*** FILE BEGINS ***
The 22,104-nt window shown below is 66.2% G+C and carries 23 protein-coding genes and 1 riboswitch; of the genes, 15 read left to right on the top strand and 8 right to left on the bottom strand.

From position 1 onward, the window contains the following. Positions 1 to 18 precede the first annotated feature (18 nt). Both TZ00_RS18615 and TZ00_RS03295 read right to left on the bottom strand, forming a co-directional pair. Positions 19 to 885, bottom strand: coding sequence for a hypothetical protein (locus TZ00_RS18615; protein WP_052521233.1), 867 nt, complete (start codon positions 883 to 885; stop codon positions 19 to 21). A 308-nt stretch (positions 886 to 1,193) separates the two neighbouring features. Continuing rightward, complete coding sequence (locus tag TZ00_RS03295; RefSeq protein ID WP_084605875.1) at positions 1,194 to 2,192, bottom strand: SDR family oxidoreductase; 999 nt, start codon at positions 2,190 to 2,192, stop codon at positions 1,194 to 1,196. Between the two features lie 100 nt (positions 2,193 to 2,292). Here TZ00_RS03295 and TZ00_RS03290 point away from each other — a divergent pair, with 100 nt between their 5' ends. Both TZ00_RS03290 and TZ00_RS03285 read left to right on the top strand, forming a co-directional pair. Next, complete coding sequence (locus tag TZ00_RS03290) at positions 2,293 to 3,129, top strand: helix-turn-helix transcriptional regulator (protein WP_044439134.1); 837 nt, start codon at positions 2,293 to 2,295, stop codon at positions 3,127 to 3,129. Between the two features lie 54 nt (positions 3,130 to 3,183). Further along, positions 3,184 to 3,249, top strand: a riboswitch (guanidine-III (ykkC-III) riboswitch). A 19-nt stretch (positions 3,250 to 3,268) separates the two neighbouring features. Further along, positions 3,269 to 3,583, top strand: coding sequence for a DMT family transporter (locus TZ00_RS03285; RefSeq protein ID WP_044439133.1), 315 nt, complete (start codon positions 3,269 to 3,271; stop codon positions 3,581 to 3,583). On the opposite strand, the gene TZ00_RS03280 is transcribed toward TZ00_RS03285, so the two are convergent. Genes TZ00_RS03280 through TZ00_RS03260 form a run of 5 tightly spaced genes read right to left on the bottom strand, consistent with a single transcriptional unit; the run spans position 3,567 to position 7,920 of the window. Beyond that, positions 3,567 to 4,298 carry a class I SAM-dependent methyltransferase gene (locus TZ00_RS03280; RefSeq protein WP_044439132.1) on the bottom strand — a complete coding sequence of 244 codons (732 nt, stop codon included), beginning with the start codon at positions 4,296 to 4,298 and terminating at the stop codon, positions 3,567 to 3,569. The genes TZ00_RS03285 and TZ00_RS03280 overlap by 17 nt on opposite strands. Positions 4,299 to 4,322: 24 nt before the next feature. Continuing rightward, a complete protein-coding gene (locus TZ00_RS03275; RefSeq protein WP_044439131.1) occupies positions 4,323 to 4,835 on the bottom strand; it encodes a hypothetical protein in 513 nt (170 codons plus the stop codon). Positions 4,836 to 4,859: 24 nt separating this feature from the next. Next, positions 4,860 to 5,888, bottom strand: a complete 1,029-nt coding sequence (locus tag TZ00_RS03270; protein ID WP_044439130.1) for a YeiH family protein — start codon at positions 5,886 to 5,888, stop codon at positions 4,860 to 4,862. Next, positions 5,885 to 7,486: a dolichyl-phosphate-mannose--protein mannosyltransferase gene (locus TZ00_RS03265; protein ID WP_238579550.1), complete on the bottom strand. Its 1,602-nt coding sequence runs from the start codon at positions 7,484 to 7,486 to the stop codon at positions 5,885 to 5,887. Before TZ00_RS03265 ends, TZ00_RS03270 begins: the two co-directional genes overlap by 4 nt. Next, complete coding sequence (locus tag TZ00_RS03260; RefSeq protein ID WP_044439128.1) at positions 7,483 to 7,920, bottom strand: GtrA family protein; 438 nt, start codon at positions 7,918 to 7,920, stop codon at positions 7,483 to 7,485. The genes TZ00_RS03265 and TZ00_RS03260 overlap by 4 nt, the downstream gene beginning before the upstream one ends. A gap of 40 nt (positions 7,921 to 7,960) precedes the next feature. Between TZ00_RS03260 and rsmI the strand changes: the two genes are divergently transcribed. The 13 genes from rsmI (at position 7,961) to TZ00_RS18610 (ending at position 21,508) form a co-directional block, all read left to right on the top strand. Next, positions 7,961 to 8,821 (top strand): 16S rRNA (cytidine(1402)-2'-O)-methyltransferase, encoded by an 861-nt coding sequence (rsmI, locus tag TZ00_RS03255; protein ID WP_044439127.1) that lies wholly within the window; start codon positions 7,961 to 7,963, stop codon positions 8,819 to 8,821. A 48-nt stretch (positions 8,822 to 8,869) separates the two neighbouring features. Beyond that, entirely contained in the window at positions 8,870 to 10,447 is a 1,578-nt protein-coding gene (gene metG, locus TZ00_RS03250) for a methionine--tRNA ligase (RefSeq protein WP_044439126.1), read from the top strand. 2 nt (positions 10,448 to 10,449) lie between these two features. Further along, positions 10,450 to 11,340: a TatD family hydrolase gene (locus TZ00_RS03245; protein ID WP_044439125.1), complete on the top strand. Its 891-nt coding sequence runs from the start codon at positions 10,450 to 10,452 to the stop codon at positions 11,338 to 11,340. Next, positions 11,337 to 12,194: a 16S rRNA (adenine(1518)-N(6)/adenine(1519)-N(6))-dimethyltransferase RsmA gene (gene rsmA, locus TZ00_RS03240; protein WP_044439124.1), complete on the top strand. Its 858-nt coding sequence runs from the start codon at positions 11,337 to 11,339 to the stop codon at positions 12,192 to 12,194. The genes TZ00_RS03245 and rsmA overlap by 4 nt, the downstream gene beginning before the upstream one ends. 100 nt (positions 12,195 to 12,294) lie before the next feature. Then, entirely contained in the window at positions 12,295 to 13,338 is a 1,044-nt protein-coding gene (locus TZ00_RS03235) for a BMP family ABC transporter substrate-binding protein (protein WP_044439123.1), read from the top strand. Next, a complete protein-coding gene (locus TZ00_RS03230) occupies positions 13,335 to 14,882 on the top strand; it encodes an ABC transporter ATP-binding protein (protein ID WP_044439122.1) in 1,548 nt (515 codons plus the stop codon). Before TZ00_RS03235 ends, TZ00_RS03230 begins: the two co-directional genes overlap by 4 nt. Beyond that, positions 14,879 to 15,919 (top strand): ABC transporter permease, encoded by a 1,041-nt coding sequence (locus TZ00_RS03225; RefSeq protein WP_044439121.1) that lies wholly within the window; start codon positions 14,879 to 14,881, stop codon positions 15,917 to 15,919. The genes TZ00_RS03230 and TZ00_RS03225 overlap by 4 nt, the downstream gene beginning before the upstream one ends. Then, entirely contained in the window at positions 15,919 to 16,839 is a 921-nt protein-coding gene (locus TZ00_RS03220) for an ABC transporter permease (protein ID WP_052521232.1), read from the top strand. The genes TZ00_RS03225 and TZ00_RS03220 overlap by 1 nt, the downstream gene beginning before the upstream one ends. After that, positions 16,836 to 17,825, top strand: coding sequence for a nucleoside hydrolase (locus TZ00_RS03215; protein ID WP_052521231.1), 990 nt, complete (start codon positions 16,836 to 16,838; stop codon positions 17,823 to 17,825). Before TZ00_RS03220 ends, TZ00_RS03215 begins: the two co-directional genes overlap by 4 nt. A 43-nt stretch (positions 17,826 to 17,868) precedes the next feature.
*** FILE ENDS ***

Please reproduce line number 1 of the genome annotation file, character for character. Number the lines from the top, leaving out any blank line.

The 22,104-nt window shown below is 66.2% G+C and carries 23 protein-coding genes and 1 riboswitch; of the genes, 15 read left to right on the top strand and 8 right to left on the bottom strand.